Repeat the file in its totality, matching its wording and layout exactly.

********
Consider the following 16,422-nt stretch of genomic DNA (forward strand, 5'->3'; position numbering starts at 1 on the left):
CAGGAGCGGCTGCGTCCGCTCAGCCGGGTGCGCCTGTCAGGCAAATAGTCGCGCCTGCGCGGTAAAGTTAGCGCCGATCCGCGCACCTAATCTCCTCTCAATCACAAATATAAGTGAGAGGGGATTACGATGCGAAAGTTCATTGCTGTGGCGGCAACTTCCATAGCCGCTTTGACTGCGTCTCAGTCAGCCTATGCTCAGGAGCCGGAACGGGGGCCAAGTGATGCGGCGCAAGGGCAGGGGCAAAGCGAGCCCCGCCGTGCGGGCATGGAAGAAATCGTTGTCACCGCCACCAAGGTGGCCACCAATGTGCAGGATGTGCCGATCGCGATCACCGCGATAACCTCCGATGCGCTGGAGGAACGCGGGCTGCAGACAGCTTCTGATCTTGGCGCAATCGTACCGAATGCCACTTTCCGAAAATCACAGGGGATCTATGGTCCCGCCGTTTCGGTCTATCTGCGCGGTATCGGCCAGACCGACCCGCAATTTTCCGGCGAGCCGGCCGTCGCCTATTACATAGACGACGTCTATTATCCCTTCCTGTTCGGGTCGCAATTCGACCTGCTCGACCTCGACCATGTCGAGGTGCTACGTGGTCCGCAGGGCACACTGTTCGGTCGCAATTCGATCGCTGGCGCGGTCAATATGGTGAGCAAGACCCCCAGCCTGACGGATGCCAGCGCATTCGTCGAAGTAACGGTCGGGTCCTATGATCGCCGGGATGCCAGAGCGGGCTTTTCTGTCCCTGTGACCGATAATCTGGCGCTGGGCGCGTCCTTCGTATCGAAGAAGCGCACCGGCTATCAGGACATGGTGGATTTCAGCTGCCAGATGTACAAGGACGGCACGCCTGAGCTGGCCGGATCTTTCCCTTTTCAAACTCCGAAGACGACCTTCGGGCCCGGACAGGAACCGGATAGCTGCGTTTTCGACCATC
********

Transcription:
Consider the following 16,422-nt stretch of genomic DNA (forward strand, 5'->3'; position numbering starts at 1 on the left):
CAGGAGCGGCTGCGTCCGCTCAGCCGGGTGCGCCTGTCAGGCAAATAGTCGCGCCTGCGCGGTAAAGTTAGCGCCGATCCGCGCACCTAATCTCCTCTCAATCACAAATATAAGTGAGAGGGGATTACGATGCGAAAGTTCATTGCTGTGGCGGCAACTTCCATAGCCGCTTTGACTGCGTCTCAGTCAGCCTATGCTCAGGAGCCGGAACGGGGGCCAAGTGATGCGGCGCAAGGGCAGGGGCAAAGCGAGCCCCGCCGTGCGGGCATGGAAGAAATCGTTGTCACCGCCACCAAGGTGGCCACCAATGTGCAGGATGTGCCGATCGCGATCACCGCGATAACCTCCGATGCGCTGGAGGAACGCGGGCTGCAGACAGCTTCTGATCTTGGCGCAATCGTACCGAATGCCACTTTCCGAAAATCACAGGGGATCTATGGTCCCGCCGTTTCGGTCTATCTGCGCGGTATCGGCCAGACCGACCCGCAATTTTCCGGCGAGCCGGCCGTCGCCTATTACATAGACGACGTCTATTATCCCTTCCTGTTCGGGTCGCAATTCGACCTGCTCGACCTCGACCATGTCGAGGTGCTACGTGGTCCGCAGGGCACACTGTTCGGTCGCAATTCGATCGCTGGCGCGGTCAATATGGTGAGCAAGACCCCCAGCCTGACGGATGCCAGCGCATTCGTCGAAGTAACGGTCGGGTCCTATGATCGCCGGGATGCCAGAGCGGGCTTTTCTGTCCCTGTGACCGATAATCTGGCGCTGGGCGCGTCCTTCGTATCGAAGAAGCGCACCGGCTATCAGGACATGGTGGATTTCAGCTGCCAGATGTACAAGGACGGCACGCCTGAGCTGGCCGGATCTTTCCCTTTTCAAACTCCGAAGACGACCTTCGGGCCCGGACAGGAACCGGATAGCTGCGTTTTCGACCATC